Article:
There are almost too many other people to thank, and we realise frustratingly that we cannot put a name to everyone we have had the benefit of speaking with as we have developed our work. However, we would like to give a special mention and thanks to a number of colleagues and friends who have supported and encouraged us as we started to clarify and structure our ideas into the form that they are now presented, or with whom we were fortunate to have important discussions at important points of our journey. In addition to those already mentioned above, we thank Gordon Asher, Linda Creanor, Jim Emery, Julia Fotheringham, Peter Hartley, Jennifer Jones, Ronnie MacIntyre, David McGillivray, Neil McPherson, Beck Pitt, Frank Rennie, Peter Shukie, John Alexander Smith, Panos Vlachopoulos, David Walker, Gina Wall, and Nicola Whitton.
In the above context, we extend a particular thanks to Richard Hall. Chapter 8 of our book, as indicated in the chapter, incorporates and extends material published in the paper Hall, R. and Smyth, K. (2016) Dismantling the Curriculum in Higher Education, published in the Open Library of Humanities. We are grateful to Richard and the Open Library of the Humanities for allowing us to repurpose this material in our narrative. Richard also draws upon aspects of the aforementioned paper in his recent book ‘The Alienated Academic: The Struggle for Autonomy Inside the University’ (2018, also published by Palgrave Macmillan).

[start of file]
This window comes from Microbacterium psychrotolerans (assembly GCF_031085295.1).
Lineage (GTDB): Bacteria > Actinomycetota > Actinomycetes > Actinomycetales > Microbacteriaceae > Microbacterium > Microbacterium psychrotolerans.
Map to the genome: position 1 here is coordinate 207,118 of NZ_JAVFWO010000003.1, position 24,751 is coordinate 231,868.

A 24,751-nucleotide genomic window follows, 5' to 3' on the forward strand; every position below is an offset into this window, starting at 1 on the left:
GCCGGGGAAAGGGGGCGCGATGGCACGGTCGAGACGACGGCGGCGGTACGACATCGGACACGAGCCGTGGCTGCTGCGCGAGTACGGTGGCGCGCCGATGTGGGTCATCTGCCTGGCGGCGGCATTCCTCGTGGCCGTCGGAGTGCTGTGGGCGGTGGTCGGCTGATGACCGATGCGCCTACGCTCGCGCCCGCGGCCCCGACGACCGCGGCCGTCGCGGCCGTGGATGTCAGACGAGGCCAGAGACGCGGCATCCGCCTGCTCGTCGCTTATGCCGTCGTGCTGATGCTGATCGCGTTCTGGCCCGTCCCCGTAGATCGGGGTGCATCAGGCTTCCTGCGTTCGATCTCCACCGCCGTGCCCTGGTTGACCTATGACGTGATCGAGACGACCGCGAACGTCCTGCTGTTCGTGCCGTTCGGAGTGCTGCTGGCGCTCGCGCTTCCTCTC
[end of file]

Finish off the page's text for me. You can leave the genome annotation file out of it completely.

To our respective families, thank you for your patience and understanding and tolerance of lost weekends over the past year. Thanks also to colleagues at Glasgow Caledonian University and the University of the Highlands and Islands for your support and understanding at points where our work on this book had an impact on other activities. Finally we’d like to give a special mention to the Black Isle Bar in Inverness for providing a welcoming space for warmth, laughter, pizza and the occasional glass of red wine.
In solidarity, love and hope.